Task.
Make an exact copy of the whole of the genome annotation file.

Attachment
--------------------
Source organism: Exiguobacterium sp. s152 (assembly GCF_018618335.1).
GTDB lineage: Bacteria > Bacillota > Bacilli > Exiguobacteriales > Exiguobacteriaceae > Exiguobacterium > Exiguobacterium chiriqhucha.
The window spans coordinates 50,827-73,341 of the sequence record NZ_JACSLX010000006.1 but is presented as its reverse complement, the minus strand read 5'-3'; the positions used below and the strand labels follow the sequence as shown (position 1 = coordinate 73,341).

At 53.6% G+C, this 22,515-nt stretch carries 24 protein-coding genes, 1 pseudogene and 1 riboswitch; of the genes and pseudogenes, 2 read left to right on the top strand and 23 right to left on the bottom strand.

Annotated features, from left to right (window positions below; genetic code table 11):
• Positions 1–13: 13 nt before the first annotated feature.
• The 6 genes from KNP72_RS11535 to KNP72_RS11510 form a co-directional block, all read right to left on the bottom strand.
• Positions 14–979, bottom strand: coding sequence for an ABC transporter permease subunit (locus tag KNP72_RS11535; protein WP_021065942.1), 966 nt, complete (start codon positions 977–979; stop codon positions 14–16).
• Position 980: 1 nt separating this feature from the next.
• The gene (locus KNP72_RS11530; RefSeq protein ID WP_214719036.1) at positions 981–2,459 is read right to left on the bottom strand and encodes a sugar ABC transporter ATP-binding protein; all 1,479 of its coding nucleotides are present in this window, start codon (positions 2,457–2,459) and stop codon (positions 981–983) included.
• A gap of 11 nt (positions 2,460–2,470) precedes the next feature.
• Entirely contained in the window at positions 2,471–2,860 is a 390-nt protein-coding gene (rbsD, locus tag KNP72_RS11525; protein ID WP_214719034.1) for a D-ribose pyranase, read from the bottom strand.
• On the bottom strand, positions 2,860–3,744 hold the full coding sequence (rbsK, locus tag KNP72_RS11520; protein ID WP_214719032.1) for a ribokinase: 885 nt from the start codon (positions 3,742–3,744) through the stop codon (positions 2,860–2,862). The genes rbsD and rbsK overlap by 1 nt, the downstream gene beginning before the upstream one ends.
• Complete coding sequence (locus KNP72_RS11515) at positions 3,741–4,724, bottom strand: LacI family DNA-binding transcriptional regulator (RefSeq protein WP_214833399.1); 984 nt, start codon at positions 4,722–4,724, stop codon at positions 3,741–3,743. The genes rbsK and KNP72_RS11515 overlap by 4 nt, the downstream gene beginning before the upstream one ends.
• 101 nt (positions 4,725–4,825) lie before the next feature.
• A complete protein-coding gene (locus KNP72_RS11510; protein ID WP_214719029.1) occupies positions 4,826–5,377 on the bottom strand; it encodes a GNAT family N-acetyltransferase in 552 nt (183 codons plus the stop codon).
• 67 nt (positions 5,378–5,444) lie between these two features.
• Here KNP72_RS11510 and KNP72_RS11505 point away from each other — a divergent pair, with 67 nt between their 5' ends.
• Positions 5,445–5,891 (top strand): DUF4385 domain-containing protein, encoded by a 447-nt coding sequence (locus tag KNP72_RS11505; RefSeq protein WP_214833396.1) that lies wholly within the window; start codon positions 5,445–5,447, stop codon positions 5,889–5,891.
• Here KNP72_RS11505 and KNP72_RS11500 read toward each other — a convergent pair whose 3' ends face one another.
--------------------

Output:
Source organism: Exiguobacterium sp. s152 (assembly GCF_018618335.1).
GTDB lineage: Bacteria > Bacillota > Bacilli > Exiguobacteriales > Exiguobacteriaceae > Exiguobacterium > Exiguobacterium chiriqhucha.
The window spans coordinates 50,827-73,341 of the sequence record NZ_JACSLX010000006.1 but is presented as its reverse complement, the minus strand read 5'-3'; the positions used below and the strand labels follow the sequence as shown (position 1 = coordinate 73,341).

At 53.6% G+C, this 22,515-nt stretch carries 24 protein-coding genes, 1 pseudogene and 1 riboswitch; of the genes and pseudogenes, 2 read left to right on the top strand and 23 right to left on the bottom strand.

Annotated features, from left to right (window positions below; genetic code table 11):
• Positions 1–13: 13 nt before the first annotated feature.
• The 6 genes from KNP72_RS11535 to KNP72_RS11510 form a co-directional block, all read right to left on the bottom strand.
• Positions 14–979, bottom strand: coding sequence for an ABC transporter permease subunit (locus tag KNP72_RS11535; protein WP_021065942.1), 966 nt, complete (start codon positions 977–979; stop codon positions 14–16).
• Position 980: 1 nt separating this feature from the next.
• The gene (locus KNP72_RS11530; RefSeq protein ID WP_214719036.1) at positions 981–2,459 is read right to left on the bottom strand and encodes a sugar ABC transporter ATP-binding protein; all 1,479 of its coding nucleotides are present in this window, start codon (positions 2,457–2,459) and stop codon (positions 981–983) included.
• A gap of 11 nt (positions 2,460–2,470) precedes the next feature.
• Entirely contained in the window at positions 2,471–2,860 is a 390-nt protein-coding gene (rbsD, locus tag KNP72_RS11525; protein ID WP_214719034.1) for a D-ribose pyranase, read from the bottom strand.
• On the bottom strand, positions 2,860–3,744 hold the full coding sequence (rbsK, locus tag KNP72_RS11520; protein ID WP_214719032.1) for a ribokinase: 885 nt from the start codon (positions 3,742–3,744) through the stop codon (positions 2,860–2,862). The genes rbsD and rbsK overlap by 1 nt, the downstream gene beginning before the upstream one ends.
• Complete coding sequence (locus KNP72_RS11515) at positions 3,741–4,724, bottom strand: LacI family DNA-binding transcriptional regulator (RefSeq protein WP_214833399.1); 984 nt, start codon at positions 4,722–4,724, stop codon at positions 3,741–3,743. The genes rbsK and KNP72_RS11515 overlap by 4 nt, the downstream gene beginning before the upstream one ends.
• 101 nt (positions 4,725–4,825) lie before the next feature.
• A complete protein-coding gene (locus KNP72_RS11510; protein ID WP_214719029.1) occupies positions 4,826–5,377 on the bottom strand; it encodes a GNAT family N-acetyltransferase in 552 nt (183 codons plus the stop codon).
• 67 nt (positions 5,378–5,444) lie between these two features.
• Here KNP72_RS11510 and KNP72_RS11505 point away from each other — a divergent pair, with 67 nt between their 5' ends.
• Positions 5,445–5,891 (top strand): DUF4385 domain-containing protein, encoded by a 447-nt coding sequence (locus tag KNP72_RS11505; RefSeq protein WP_214833396.1) that lies wholly within the window; start codon positions 5,445–5,447, stop codon positions 5,889–5,891.
• Here KNP72_RS11505 and KNP72_RS11500 read toward each other — a convergent pair whose 3' ends face one another.